Irene Rummelhoff, head of marketing, midstream and processing, says Equinor’s backing of hydrogen is simple logic: as governments commit to net zero targets to curb carbon emissions, clean forms of hydrogen will become economically viable.
Yet again, Uber is getting dragged into court over claiming the people who work for it aren’t its employees and are entitled to nothing. This time it’s in New Zealand, as The Guardian reports:
Two unions, First Union and E Tu, will take the class action to the Employment Court on behalf of more than 20 drivers. They hope to override a legal precedent set in the court last year, which ruled a driver was not an employee.
An Uber driver’s rate is set by Uber, but First Union’s Anita Rosentreter said the judge in last year’s decision concluded that the driver had control over their wages because they could, in theory, be paid less, or could improve the profitability of their business through adopting cheaper business costs – such as a phone plan.
“I find it unfathomable that someone thinks that is a compelling argument,” said Rosentreter.
Uber’s whole business model is exploitation, not convenience or innovation.
Speaking of labor, every so often people dream that flying robots — drones, flying cars — will do all of our transportation and delivery work. A new startup suggests that this imagined near-future would be loud as all hell. This is detailed in Bloomberg’s profile of startup Whisper Aero and its founder Mark Moore, “ a former National Aeronautics and Space Administration engineer turned executive within Uber Technologies Inc.’s once-bustling flying vehicle division.” From Bloomberg:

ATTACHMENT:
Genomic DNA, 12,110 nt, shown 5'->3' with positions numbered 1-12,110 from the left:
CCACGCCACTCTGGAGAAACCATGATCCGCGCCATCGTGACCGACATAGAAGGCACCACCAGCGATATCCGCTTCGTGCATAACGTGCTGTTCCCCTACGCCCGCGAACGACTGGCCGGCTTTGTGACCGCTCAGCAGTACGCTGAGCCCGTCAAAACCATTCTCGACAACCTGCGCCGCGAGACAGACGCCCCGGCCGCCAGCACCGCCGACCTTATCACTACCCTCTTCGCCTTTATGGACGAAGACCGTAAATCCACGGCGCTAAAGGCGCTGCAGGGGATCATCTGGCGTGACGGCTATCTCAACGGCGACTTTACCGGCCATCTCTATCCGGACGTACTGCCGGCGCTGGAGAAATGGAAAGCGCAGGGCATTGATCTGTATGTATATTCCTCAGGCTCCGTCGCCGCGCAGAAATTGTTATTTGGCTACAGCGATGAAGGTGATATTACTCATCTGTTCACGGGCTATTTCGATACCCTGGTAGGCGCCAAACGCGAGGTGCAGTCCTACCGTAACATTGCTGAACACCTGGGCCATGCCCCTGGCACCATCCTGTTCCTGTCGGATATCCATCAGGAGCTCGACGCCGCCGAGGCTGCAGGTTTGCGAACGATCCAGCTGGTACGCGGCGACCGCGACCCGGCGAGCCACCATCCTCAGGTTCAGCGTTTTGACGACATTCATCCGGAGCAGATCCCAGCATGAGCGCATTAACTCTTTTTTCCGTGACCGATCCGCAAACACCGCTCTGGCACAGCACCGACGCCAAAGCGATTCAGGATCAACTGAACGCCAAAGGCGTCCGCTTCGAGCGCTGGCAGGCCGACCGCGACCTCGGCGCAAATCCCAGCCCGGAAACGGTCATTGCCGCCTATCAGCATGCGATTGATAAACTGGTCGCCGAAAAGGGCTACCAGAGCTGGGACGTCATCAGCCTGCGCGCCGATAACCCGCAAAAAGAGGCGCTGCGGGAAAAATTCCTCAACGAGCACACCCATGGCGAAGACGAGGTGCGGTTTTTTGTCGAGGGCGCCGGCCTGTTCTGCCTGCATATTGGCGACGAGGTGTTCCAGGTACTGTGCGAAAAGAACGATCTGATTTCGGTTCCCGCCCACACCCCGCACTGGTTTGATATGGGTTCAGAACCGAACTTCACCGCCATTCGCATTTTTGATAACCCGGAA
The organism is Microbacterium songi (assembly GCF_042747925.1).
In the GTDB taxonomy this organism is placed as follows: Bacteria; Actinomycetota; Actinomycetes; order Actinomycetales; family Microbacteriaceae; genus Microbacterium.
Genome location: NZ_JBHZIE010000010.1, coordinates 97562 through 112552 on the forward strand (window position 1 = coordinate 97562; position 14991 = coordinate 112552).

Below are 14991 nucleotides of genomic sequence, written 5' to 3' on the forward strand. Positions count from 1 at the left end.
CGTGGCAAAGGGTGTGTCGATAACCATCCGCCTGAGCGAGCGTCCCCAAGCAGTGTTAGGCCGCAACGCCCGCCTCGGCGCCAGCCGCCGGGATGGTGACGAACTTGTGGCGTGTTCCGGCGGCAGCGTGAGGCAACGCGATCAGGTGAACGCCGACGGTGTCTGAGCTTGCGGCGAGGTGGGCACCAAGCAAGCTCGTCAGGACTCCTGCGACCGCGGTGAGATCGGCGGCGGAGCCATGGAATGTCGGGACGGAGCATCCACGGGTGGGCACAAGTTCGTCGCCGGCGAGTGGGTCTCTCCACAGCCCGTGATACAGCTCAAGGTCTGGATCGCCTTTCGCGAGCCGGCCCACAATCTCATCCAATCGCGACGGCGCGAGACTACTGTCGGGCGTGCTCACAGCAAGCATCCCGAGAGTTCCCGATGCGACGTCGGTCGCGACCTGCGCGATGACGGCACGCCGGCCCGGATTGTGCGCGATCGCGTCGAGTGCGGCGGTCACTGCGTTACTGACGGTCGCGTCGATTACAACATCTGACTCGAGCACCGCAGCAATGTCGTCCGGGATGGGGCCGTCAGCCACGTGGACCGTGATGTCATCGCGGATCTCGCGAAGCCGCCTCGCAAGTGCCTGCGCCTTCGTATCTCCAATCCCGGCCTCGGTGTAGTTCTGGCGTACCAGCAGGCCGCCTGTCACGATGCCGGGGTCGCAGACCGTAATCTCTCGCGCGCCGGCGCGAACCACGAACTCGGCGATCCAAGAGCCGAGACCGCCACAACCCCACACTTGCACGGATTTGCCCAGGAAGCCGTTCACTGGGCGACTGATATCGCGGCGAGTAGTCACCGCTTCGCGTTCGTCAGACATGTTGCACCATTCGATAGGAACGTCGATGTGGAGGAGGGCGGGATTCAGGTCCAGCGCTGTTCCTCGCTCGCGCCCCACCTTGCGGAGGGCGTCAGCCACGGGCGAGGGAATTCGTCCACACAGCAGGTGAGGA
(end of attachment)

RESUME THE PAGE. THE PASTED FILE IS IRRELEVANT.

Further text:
According to Moore’s count, there are about 400 companies trying to make eVTOL aircraft. Many of these vehicles are being built by hobbyists and small teams, while a couple dozen companies have received substantial funding to really go after the market. Most of the early versions of these vehicles look similar. They’re basically small planes that have electric motors running somewhere between four and twelve propellers. The big race at the moment is to make prototypes that work and have the vehicles certified as safe to fly by regulators.
Moore is convinced that the noise produced by this first wave of eVTOL vehicles will limit their success. While they’re quieter than helicopters, the aircraft still produce that swarm of bee-like buzz. Part of the problem, as Moore sees it, is that companies declined to deal with the noise in their rush to get aircraft to market. “Everyone is taking the path of least resistance,” he says.
This brings to mind the ill-fated helicopter boom in Sao Paulo.
Ferrari scored its first F1 championship victory at Silverstone on July 14, 1951, as MotorSport Magazine recounts.
Its first Le Mans win was already behind it in ‘49, but this is important, also, I suppose.
I did New York City to Detroit and back a few years ago in a Tesla. I’ve got the itch to get back on the highway in an EV, but I’d like to hear your stories, too!